Enter in cell A2 how many Fibonacci numbers you want to generate.
The VBA code in the worksheet_change event triggers the Python code.
The Fibonacci numbers pop up in column B.

Enter in cells C2 and D2 which numbers will constitute the double-sum: 2*(C2+D2)
The VBA code in the worksheet_change event triggers the Python code.
The result will be shown in cell B1.

You can switch between calculations using the buttons 'Double' and 'Fibonacci' in the Python Tab in the Ribbon.

The Excel file contains 1 querytable (in cell B1) for several Python calculations.
The use of Python to calculate the double sum is only better than Excel for large numbers Excel can't handle.

Have for example a look at the result for 600 Fibonacci-numbers.

def main(n,n_csv):
c_00 = ''
a, b = 0, 1
for it in range(n):
a, b = b, a + b
c_00 += str(a) +'\n'

def d_sum(x, y, n_csv):
open(n_csv,'w').write(str(2 * (x + y))+'\n \n ')
Simulation Simulation

Enter the parameters for the simulation in range B1:B7.
Click button 'Refresh' in the Python tab in the Ribbon.
The query in the hidden worksheet 'data' reads the results of the calculation in Python.
The graph in sheet 'simulation' uses the query as DataSource.
Refreshing the querytable means updating the graph.

At the opening of the workbook the connection of the Querytable will be adapted to the csv-file's current location.

The VBA code to trigger Python is in the codemodule of Sheet1.
You can move the table in sheet1 to every location in the worksheet.

The button 'Py edit' in the Python tab shows the Python code.
You can inspect, amend and save the code.

Python file
import numpy as np

def main(n_0,n_1,n_2,n_3,n_4,n_5,n_csv):
n_3=np.log(1 + float(n_3))

perc_selection = [5, 50, 95] # hardcoded

price = np.zeros((n_2 + 1, n_0))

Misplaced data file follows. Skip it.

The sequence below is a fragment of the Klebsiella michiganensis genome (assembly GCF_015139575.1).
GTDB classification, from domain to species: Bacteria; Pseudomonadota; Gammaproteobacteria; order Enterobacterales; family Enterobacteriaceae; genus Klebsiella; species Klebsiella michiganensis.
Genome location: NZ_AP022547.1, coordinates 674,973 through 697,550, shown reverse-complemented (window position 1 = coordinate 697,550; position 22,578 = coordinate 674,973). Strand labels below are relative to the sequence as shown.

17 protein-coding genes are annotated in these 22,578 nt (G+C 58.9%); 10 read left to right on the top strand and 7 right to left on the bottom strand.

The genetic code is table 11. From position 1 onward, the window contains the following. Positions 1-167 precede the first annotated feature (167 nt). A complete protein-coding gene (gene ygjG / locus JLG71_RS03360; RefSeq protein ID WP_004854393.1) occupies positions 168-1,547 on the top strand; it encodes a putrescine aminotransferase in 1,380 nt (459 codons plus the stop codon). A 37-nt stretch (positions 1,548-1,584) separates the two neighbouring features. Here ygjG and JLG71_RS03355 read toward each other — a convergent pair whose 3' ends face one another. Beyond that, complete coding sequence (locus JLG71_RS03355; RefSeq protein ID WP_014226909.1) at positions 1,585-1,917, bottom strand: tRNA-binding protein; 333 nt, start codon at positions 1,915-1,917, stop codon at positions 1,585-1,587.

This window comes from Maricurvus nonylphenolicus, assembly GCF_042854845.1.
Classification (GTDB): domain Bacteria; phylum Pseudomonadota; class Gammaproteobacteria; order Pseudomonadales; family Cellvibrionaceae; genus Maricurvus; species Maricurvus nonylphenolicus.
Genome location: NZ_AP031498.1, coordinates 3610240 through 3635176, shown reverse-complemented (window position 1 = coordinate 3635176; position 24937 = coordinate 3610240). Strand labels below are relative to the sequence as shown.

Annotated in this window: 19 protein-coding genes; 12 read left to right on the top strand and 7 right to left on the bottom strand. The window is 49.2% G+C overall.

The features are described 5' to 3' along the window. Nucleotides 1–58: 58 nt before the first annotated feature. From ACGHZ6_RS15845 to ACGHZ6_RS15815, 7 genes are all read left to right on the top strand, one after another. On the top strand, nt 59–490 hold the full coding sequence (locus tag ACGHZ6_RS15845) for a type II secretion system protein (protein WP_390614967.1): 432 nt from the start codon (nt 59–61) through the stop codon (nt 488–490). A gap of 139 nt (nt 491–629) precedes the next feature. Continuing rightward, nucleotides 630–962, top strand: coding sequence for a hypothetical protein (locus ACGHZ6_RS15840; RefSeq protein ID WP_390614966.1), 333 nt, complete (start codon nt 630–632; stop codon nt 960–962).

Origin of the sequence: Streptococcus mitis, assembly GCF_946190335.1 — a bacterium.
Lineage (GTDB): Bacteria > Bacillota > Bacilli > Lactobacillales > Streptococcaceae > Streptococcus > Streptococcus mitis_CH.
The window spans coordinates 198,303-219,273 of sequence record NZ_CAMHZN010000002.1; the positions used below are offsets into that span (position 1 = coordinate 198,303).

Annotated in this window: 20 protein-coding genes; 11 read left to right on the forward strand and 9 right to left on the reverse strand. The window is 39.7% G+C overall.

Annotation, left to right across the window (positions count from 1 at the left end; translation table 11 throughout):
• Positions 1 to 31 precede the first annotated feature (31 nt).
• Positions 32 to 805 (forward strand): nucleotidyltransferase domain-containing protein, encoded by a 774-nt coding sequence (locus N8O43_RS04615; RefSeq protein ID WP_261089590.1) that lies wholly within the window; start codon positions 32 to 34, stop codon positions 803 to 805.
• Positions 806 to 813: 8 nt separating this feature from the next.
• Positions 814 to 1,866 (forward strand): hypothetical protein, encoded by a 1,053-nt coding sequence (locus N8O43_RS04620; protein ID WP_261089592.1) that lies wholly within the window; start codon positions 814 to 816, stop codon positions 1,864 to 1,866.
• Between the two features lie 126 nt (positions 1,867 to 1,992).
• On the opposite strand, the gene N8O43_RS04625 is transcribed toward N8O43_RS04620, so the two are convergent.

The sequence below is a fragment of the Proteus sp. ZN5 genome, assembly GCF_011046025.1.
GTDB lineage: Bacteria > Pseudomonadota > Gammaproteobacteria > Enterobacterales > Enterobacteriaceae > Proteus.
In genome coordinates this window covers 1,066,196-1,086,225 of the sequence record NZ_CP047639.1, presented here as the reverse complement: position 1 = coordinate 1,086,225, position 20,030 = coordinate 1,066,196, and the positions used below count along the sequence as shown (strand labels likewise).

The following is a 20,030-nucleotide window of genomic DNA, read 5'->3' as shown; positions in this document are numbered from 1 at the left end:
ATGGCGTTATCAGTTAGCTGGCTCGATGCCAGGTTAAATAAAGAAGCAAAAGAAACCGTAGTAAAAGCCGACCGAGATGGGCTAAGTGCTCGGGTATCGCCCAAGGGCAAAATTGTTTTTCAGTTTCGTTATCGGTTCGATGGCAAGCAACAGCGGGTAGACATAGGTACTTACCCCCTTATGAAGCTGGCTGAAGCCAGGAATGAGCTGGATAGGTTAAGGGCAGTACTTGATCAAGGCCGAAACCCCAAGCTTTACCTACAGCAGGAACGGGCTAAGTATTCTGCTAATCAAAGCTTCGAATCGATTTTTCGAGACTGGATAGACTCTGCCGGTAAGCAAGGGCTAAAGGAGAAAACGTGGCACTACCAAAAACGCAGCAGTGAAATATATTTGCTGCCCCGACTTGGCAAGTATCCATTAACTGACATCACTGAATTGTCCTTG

percentiles = np.zeros((n_2 + 1, 3))

price[0,:] = n_5
percentiles[0,:] = n_5

for t in range(1, n_2 + 1):
rand_nums = np.random.randn(n_0)
price[t,:] = price[t-1,:] * np.exp((n_3 - 0.5 * n_4**2) * n_6 + n_4 * rand_nums * np.sqrt(n_6))
percentiles[t, :] = np.percentile(price[t, :], perc_selection)

sy=[t* n_6 for t in range(0,n_2+1)]

for (it,it1,it2) in zip(percentiles,price,sy):
open(n_csv,'a').write(str(it[0])+"," +str(it[1])+"," + str(it[2]) +','+str(it1[0]) +','+str(it2) +'\n')

Database Database

The Zip file contains:
- Excel file database.xlsb
- Python file database.py
- csv files combo.csv and list.csv
- Python database chinook.sqlite
The Python code uses the Python library 'sqlite'.

Excel file

The file contains 2 querytables

Querytable 'combo' in the hidden worksheet 'source'.
It contains the inventory of all musical genres in the database.
The Querytable is connected to the csv file 'combo.csv'.
File combo.csv contains the results of the function 'combo' in the Python file 'database.py'
This function filters the musical genres in database 'chinook.sqlite'.
The Combobox 'C_00' in sheet 'playlist' is filled by querytable 'combo' in sheet 'source'.

Querytable 'list' in sheet 'playlist'.
It contains all the tracks in the database that match the selected musical genre in the combobox in sheet 'playlist'.
The querytable is connected to the csv file 'list.csv'
File list.csv contains the results of the function 'list' in the Python file 'database.py'
This function filters the tracks in database 'chinook.sqlite' that match the selected musical genre in Combobox 'C_00' in sheet 'playlist'.

Opening the workbook will adapt the connection of the Querytables to the csv-file's current location.

Use button 'combo' in the Python tab in the Ribbon to update the musical genres in Combobox 'C_00'.

The button 'Playlist' in the Python tab selects the matching tracks.
It is more sensible to trigger the Python code after the selection in Combobox 'C_00'.
You will find that code in the 'C_00_change' event.

The button 'Py edit' in the Python tab shows the Python code.
You can inspect, amend and save the code.

The Python file

The VBA code to trigger Python is in the codemodule of Sheet1.
The Python code illustrates 2 methods to pass a SQL-string in Python:
1. the SQL-string is 'hard coded' in the Python code: the function 'list'
2. the SQL-string is passed as argument from Excel to the Python code: the function 'combo'

import sqlite3

def list(n_db,n_sql,n_csv):
cursor = sqlite3.connect(n_db, detect_types=sqlite3.PARSE_DECLTYPES | sqlite3.PARSE_COLNAMES).cursor()

t.Name AS Track, alb.Title AS Album, art.Name AS Artist, t.Composer
FROM PlaylistTrack pt
INNER JOIN Track t ON pt.TrackId = t.TrackId
INNER JOIN Album alb ON t.AlbumId = alb.AlbumId
INNER JOIN Artist art ON alb.ArtistId = art.ArtistId
WHERE PlaylistId = ?
""", (n_sql,))

open(n_csv,'w').write(','.join(it[0] for it in cursor.description)+'\n')
open(n_csv,'a').write('\n'.join(','.join(str(it1).replace(',',' ') for it1 in it) for it in cursor))

def combo(n_db,n_sql,n_csv):